It seems like Facebook is taking over the world (or at least the internet) these days. We’ve purchased second hand cars, goats and chickens this way. Facebook is also a great way to get information. Our peninsula has Facebook groups just for animal and garden advice. Take a look around, maybe there is a group in your area that will be useful. I also find Facebook especially helpful when I have something in mind that I need. It’s easy for responders to tag friends who might know something in the comments. Even if the person reading my question doesn’t have what I need, they usually know someone who knows someone, and I end up getting the things I need.

I’m sure there are a lot of other great places to find cheap homestead items, but these are the main three that we use here. Where do you find your homestead deals?

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Canning Salmon

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Canning Salmon SledDogSlow.com

Yesterday I got the chance to try canning salmon for the first time. Our friends Mike and Sue had a big haul and asked if we were available to help process. They ended up will 66 fish in their net. That is a whole lot of salmon!

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While Mike pulled fish in, Kyle and another friend Chase gutted them all.

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What a beautiful cooler full of fish!

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While the guys worked, Sue showed me how to can a bunch of salmon for Kyle and I. Luckily Sue had a pressure canner and lots of jars for me to use! We cut the fish into large chunks and placed them skin side out in pint jars. After doing lots of research and talking to people, I decided not to add water or salt to the jars. Salmon is an oily enough fish that it would secrete those oils to fill the jar while canning. We did add Sriracha Ketchup to some of the jars as an experiment. I thought the flavor would be interesting, and ketchup is supposed to help the salmon color better.

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Some of the salmon were so big they nearly didn’t fit in the jars!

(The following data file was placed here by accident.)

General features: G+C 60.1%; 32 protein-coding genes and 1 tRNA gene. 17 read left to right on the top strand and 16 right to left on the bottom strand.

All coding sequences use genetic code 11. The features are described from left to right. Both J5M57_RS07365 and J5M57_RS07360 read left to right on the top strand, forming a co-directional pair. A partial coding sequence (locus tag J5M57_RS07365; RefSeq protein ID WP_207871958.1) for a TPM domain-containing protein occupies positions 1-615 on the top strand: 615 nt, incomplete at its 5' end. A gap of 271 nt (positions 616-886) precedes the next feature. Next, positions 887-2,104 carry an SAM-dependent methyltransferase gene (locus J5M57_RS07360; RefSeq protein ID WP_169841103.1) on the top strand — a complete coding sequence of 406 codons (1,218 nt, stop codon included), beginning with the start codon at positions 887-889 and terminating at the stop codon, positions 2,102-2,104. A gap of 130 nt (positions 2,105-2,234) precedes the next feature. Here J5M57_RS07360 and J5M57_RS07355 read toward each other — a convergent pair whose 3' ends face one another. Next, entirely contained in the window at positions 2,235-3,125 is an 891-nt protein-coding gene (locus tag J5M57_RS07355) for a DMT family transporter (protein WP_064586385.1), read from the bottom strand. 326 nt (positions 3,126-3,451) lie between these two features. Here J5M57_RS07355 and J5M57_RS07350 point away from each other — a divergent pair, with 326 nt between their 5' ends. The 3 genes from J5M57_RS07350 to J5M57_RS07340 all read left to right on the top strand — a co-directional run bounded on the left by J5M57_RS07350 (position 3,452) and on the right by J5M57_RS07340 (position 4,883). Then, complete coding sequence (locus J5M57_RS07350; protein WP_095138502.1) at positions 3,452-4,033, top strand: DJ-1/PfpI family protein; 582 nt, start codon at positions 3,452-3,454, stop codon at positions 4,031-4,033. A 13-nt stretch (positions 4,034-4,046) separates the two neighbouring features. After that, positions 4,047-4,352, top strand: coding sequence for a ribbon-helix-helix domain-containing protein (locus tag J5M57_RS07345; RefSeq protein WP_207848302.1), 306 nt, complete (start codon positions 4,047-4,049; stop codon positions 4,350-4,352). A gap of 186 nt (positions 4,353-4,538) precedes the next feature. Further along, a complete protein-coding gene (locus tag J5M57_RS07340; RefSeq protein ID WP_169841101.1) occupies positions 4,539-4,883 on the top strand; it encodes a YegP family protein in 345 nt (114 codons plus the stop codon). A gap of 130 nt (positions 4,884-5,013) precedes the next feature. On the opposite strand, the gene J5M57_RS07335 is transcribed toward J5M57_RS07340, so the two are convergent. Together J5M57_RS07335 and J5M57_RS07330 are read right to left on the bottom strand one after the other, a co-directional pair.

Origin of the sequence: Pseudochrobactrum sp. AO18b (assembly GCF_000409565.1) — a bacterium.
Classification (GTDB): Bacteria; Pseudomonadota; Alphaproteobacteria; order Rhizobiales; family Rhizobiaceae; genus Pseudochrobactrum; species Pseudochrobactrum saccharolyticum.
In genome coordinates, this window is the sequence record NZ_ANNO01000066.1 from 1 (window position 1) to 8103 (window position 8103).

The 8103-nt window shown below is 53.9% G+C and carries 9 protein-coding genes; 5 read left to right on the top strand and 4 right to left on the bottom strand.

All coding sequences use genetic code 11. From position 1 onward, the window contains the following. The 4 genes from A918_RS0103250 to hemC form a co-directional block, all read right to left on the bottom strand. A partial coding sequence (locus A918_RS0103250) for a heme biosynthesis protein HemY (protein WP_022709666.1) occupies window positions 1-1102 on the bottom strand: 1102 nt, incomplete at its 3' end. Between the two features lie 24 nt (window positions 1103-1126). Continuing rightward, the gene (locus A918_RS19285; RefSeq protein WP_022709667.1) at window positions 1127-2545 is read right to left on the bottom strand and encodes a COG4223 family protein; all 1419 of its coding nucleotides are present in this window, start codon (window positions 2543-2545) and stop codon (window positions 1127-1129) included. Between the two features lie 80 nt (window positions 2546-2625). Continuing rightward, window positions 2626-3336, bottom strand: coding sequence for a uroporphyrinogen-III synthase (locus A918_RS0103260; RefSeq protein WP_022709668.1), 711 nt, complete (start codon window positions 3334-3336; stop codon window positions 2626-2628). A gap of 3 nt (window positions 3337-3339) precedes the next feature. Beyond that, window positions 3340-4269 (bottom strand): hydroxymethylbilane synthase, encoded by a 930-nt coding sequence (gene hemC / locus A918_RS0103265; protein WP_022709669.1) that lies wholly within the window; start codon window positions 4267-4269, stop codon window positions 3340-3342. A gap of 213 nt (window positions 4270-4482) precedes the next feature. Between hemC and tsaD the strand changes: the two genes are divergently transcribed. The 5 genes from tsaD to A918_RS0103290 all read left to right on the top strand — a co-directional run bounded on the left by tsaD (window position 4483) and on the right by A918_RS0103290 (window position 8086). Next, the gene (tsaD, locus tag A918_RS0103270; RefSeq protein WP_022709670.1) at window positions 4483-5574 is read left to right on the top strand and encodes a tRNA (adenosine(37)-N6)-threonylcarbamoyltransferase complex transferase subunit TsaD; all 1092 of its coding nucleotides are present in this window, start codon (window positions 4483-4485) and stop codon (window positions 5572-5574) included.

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We were able to fit 14 pints in the pressure canner, and canned them at 10 psi for 110 minutes.

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The salmon turned out beautifully, and we had a great time spending the day with our friends!

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Making Fireweed Jelly

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So the other day I decided to try and make some fireweed jelly since we have so much of it around here. I went on a little walk with the dogs and collected some fireweed blossoms, as well as watermelon berries and blueberries I came across.

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I ended up with about 4 cups of blossoms for my jelly. Rather than boiling them in water and straining it, I used cheese cloth to make a “tea bag” for the blossoms in about 3 cups of water. I removed them from the boiling water when it was a nice violet color. Then I added lemon juice for the acidity, and cinnamon and honey to taste. I also just estimated for how much pectin I would need, my apologies there isn’t much of a recipe to follow!

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It turned out rather pretty! 4 cups of blossoms only made two 6 oz jars though, so I’ll definitely need to go collect some more. 4 oz jars would probably be better next time as well, that way I can give it out as gifts. Kyle described the flavor as “intense”, I think it’s sort of spicy. I plan on sending some to my mom to see what she thinks of it.

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Hopefully next year when we are more set up (and have things like measuring spoons) I’ll try this recipe again with actual measurements. Next year I’ll also be better prepared for canning the foods we forage, and I’ll be more confidant about local flora and what is usable. I’m so excited to get to can more of the wild foods around here!